This location took us by surprise as we had no plans at all to pay it a visit. We never even heard of the place until a work colleague mentioned it. The leadmine is long abandoned and sits in the Dublin Hills overlooking the townland of Ballycorus.
Opened around 1807, the mine was taken over by the Mining Company of Ireland (MCI) in 1826 who owned and operated the site up until closure in 1913. After the mine was exhausted in the 1860s, Ballycorus continued to operate as a smelting facility receiving ore from other MCI sites such as the mines in Glendalough, County Wicklow. The most distinctive surviving remnant of the site is the ruin of the flue chimney that lies close to the summit of Carrickgollogan hill. Further down the slopes of the hill, many other former buildings and structures from the leadworks can also be found.
Many of the workers at the mine died of lead poisoning giving the surrounding are the nickname “Death Valley”. This was the result of extra lead being extracted using a process which involved trapping vapours from reverberatory furnaces which, if held long enough, precipitated lead.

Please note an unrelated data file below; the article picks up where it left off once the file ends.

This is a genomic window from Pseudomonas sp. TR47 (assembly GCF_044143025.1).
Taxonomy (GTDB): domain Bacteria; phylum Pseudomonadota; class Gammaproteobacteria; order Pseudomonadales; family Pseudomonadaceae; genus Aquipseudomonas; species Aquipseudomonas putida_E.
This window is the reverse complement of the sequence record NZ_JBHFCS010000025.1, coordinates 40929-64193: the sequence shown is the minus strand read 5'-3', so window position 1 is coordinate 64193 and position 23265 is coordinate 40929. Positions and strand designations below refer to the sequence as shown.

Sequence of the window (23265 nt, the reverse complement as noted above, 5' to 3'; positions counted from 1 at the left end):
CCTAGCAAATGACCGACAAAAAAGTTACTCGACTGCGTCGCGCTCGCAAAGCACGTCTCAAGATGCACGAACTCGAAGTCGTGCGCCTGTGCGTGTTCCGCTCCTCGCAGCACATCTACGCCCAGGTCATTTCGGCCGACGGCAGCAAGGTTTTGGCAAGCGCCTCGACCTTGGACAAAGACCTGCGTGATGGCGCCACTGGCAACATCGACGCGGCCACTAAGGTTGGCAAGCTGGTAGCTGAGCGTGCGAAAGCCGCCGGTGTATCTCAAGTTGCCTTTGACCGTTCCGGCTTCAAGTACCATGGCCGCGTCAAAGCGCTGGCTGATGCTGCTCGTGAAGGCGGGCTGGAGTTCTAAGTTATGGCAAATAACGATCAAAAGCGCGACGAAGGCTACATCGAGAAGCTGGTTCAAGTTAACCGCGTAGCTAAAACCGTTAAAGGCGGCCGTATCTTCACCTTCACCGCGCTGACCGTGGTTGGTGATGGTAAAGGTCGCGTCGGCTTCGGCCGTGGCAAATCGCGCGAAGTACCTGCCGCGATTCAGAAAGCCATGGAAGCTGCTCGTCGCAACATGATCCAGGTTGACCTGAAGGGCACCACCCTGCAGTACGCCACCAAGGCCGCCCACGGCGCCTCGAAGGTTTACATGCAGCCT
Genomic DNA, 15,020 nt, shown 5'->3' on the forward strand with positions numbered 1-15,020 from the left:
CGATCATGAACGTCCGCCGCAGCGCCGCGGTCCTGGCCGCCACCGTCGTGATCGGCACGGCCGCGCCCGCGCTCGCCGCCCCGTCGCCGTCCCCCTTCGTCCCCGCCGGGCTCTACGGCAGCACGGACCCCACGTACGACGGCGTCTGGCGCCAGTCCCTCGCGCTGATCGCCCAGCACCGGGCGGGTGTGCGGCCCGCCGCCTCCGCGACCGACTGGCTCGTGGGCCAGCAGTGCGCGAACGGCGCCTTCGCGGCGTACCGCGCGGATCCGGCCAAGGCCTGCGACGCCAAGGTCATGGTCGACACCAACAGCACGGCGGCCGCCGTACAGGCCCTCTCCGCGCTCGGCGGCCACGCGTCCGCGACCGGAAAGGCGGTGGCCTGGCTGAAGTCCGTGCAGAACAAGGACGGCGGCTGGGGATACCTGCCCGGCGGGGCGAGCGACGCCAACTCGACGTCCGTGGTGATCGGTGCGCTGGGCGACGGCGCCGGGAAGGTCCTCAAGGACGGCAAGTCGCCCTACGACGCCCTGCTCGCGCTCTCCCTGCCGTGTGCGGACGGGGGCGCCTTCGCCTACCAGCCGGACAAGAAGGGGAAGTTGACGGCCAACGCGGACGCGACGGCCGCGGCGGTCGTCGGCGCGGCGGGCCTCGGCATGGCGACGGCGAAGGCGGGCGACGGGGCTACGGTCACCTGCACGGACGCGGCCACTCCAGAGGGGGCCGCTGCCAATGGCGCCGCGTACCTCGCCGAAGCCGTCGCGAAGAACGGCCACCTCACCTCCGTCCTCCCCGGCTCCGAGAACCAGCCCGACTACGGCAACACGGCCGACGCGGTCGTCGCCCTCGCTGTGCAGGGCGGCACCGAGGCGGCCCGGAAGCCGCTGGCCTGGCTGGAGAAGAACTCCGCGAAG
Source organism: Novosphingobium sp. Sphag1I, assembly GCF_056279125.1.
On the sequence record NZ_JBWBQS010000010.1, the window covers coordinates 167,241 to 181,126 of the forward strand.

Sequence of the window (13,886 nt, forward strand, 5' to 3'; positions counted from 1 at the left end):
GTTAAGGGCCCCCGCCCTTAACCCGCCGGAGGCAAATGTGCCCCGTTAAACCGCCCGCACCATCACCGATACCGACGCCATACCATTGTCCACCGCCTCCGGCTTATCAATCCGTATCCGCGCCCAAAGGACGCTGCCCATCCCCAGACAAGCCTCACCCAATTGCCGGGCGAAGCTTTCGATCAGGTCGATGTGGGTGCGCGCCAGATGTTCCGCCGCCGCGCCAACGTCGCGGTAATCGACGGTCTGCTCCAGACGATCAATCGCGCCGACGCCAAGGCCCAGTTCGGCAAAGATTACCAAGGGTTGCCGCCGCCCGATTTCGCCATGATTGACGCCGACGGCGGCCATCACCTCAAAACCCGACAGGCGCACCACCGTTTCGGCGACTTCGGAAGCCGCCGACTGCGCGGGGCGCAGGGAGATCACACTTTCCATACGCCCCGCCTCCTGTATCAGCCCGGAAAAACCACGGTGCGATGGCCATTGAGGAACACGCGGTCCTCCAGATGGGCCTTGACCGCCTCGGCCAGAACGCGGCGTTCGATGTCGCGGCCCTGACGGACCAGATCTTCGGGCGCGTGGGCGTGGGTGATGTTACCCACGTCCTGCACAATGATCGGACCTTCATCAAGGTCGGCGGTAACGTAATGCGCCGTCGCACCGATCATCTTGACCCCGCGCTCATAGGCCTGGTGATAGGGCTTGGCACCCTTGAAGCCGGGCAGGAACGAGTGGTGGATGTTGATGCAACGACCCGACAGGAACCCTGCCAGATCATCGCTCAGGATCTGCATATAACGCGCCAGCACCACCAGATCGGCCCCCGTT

Today the most visible remnant of the mine is the flue chimney (pictured above). The surrounding land is owned by the state forestry (Coillte) and is managed by the Dublin Mountains Partnership. Much of the flue, along with many of its inspection hatches still exists and can be explored. In addition, a number of buildings from the smelting works situated in the valley below also survive to the present day.